Another aspect is the prevention of such accidents. Explosions of LPG tanks have caused various disasters in different parts of the world and an analysis of their dynamics has led to numerous measures at international level for the regulation of the transport of this highly dangerous material. However, accidents continue to happen and the usual cause is a collision. It has been suggested that tanktrucks should be obliged to follow special reserved routes, but even then, if an accident did occur, the surrounding environment would still suffer considerable damage. It is absolutely essential that every country should have its emergency plans for such disasters, and that these plans should be a driving force to improve the general level of technical and logistic preparedness and also the preparedness of the public. Also, if these plans are not to remain so much paper, they must be continuously put to the test in drills, refresher courses and exchanges of information, involving researchers, physicians, nurses, voluntary organizations, firemen, the police force and the general public.


RESUME. Le 18 mars 1996, dans un tunnel de l'autoroute Palerme-Punta Raisi (Italie), un accident a intéressé un camion-cisterne qui transportait 2.500 litres de gaz de pétrole liquéfié (GPL). Le cisteme a été heurté par un car qui en a déchiré la partie supérieure, en libérant du gaz qui s'est enflammé après quelques secondes. Les flammes ont surchauffé le GPL encore dans le citerne et a provoqué un BLEVE (boiling liquid expanding vapour explosion - explosion de vapeur en expansion de liquide bouillant). Au moment de l'accident il y avait 22 voitures et un minibus dans le tunnel, outre le car, avec un numéro total d'environ 50 personnes. Le délai entre l'ignition du gaz et l'explosion a permis à nombreuses personnes de s'échapper. Malheureusement cinq personnes sont mortes carbonisées et vingt ont subi de graves brûlures. Dix personnes ont présenté des brûlures légères ou d'autres traumatismes. Les Auteurs analysent les aspects suivants: la dynamique de l'accident, la dynamique des opérations de sauvetage, la gestion des patients graves au Centre de Brûlés de Palerme, les réactions psychologiques de la population, des parents et des victimes, l'évolution des pathologies, le traitement médical et chirurgical. Le désastre de Palerme, avec sa terrible dynamique, confirme la thèse selon laquelle nous pouvons nous opposer à l'impossibilité de prédire ce type d'accident seulement à travers la réponse coordonnée des équipes de secours à tous les niveaux, depuis la population en général jusqu'aux médecins, aux infirmiers, aux groupes des volontaires, à la Défense Civile, à la police, à la force publique etc., qui doivent tous être adéquatement préparés à travers une campagne appropriée d'éducation pour la prévention des désastres d'incendie. U accident décrit, le premier d'une BLEVE dans un environnement clos et limité, pourra fournir du matériel pour présenter des indications et des suggestions afin de formuler des hypothèses de recherches, des propositions opérationnelles et des possibilités didactiques pour réaliser un niveau toujours supérieur de l'état de préparation pour les désastres.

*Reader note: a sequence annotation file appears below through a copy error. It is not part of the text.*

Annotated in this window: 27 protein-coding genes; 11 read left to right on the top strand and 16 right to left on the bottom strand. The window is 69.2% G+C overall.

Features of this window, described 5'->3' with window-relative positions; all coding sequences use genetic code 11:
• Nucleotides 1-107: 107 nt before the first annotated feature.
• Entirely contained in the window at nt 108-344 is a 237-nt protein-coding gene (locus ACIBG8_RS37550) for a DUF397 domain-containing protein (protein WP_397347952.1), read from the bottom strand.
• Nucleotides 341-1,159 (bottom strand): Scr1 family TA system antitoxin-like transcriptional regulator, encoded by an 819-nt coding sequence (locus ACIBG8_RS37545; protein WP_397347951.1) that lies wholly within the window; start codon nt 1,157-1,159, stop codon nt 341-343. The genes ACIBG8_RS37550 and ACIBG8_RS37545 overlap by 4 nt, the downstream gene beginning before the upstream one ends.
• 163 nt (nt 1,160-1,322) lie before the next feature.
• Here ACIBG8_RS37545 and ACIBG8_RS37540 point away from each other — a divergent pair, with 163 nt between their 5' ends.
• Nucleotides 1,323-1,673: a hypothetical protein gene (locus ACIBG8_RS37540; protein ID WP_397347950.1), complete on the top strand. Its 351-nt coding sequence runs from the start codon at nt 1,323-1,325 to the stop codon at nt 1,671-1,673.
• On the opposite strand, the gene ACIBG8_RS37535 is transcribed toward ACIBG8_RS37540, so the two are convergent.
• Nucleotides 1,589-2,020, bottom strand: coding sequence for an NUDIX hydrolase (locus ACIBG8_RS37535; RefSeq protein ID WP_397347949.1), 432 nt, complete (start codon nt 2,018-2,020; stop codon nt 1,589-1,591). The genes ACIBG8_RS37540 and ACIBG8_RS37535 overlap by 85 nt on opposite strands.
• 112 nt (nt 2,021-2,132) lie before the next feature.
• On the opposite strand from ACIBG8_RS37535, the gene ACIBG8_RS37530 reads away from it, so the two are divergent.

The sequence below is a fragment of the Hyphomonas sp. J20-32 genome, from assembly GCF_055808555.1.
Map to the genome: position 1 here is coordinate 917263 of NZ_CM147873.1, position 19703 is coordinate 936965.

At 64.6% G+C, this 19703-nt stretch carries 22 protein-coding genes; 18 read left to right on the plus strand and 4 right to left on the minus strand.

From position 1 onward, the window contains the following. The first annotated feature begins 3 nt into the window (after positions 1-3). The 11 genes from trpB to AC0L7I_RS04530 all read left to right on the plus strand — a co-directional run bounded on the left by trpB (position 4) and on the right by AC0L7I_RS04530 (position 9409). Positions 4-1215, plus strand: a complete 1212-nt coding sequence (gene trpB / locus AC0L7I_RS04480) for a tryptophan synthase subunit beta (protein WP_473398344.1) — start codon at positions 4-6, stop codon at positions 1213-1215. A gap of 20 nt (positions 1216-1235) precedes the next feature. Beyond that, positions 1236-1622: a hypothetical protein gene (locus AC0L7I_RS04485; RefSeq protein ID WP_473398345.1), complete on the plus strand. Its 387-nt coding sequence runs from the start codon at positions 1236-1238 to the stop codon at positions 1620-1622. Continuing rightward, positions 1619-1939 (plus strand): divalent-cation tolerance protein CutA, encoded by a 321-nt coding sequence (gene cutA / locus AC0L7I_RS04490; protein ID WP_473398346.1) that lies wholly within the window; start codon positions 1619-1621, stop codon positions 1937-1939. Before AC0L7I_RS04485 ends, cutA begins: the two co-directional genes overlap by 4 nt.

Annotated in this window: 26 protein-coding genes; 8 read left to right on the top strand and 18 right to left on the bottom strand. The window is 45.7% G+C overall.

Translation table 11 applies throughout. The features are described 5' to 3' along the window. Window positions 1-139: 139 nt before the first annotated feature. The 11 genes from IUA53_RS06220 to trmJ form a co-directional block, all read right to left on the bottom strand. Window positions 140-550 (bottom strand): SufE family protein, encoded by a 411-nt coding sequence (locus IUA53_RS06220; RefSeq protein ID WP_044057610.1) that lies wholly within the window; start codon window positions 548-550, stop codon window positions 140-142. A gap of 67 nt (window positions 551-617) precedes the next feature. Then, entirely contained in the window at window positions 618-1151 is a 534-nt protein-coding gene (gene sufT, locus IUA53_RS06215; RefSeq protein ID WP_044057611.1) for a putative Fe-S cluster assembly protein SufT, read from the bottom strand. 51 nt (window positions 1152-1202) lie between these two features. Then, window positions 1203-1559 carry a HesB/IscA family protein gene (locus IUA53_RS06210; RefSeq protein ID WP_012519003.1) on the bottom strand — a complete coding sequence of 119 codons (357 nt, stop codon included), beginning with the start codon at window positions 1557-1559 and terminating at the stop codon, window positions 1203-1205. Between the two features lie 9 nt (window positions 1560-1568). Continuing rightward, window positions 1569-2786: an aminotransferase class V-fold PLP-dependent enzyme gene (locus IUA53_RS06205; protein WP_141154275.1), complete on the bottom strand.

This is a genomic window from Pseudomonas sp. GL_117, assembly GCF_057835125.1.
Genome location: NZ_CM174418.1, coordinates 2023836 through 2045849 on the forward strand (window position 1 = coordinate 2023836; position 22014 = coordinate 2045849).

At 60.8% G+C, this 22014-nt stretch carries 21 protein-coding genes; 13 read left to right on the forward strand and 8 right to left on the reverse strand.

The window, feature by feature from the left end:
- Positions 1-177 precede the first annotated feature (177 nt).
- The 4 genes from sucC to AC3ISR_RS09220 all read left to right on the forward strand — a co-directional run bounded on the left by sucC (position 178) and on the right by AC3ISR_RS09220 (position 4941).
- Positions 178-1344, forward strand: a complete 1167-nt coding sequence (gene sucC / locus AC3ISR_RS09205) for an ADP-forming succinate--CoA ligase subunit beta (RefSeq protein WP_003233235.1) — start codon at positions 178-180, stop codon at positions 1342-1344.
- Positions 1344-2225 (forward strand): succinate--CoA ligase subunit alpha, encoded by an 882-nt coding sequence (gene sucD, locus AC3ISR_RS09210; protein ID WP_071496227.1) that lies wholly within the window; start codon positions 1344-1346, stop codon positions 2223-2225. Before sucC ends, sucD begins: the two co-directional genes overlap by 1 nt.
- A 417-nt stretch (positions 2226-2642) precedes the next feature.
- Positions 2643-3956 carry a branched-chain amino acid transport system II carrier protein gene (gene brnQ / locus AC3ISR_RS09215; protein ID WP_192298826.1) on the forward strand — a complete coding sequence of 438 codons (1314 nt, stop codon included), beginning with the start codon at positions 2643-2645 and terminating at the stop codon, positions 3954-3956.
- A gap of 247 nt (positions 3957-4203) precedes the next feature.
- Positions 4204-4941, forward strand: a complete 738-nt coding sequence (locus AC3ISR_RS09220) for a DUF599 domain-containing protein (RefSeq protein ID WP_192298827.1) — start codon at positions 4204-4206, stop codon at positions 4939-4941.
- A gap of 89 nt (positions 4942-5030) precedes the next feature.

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  12. Masellis M., Di Stefano F., Colletti P., Pirillo E.: Mass burns in Sicily? Logistic welfare organization in relation to the regional Burn Centres and to the operating of military sanitary structures. Riv. Ital. Chir. Plast., 13: 174-85, 1981.


This article was received on 15 October 1997.

Address correspondence to: Prof. Michele Masellis
Divisione di Chirurgia Plastica e Terapia delle Ustioni
Ospedale Civico
Via C. Lazzaro, 90127 Palermo, Italy.